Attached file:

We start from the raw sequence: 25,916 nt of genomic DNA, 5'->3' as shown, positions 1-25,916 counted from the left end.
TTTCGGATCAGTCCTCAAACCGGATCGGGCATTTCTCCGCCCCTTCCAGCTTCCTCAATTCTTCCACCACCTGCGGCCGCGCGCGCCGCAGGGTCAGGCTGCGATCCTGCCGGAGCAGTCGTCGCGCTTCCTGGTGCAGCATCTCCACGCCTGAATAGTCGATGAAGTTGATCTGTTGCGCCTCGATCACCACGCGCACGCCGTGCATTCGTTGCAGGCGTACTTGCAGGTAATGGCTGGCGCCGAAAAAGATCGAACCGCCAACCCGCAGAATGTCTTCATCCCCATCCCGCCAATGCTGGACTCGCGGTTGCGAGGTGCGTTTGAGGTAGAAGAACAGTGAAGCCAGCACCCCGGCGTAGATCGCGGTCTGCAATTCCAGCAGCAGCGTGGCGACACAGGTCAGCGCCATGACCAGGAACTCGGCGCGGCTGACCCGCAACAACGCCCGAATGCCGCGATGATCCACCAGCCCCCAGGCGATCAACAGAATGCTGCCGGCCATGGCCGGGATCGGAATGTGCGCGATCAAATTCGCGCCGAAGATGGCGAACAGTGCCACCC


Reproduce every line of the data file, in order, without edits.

We start from the raw sequence: 25,916 nt of genomic DNA, 5'->3' as shown, positions 1-25,916 counted from the left end.
TTTCGGATCAGTCCTCAAACCGGATCGGGCATTTCTCCGCCCCTTCCAGCTTCCTCAATTCTTCCACCACCTGCGGCCGCGCGCGCCGCAGGGTCAGGCTGCGATCCTGCCGGAGCAGTCGTCGCGCTTCCTGGTGCAGCATCTCCACGCCTGAATAGTCGATGAAGTTGATCTGTTGCGCCTCGATCACCACGCGCACGCCGTGCATTCGTTGCAGGCGTACTTGCAGGTAATGGCTGGCGCCGAAAAAGATCGAACCGCCAACCCGCAGAATGTCTTCATCCCCATCCCGCCAATGCTGGACTCGCGGTTGCGAGGTGCGTTTGAGGTAGAAGAACAGTGAAGCCAGCACCCCGGCGTAGATCGCGGTCTGCAATTCCAGCAGCAGCGTGGCGACACAGGTCAGCGCCATGACCAGGAACTCGGCGCGGCTGACCCGCAACAACGCCCGAATGCCGCGATGATCCACCAGCCCCCAGGCGATCAACAGAATGCTGCCGGCCATGGCCGGGATCGGAATGTGCGCGATCAAATTCGCGCCGAAGATGGCGAACAGTGCCACCC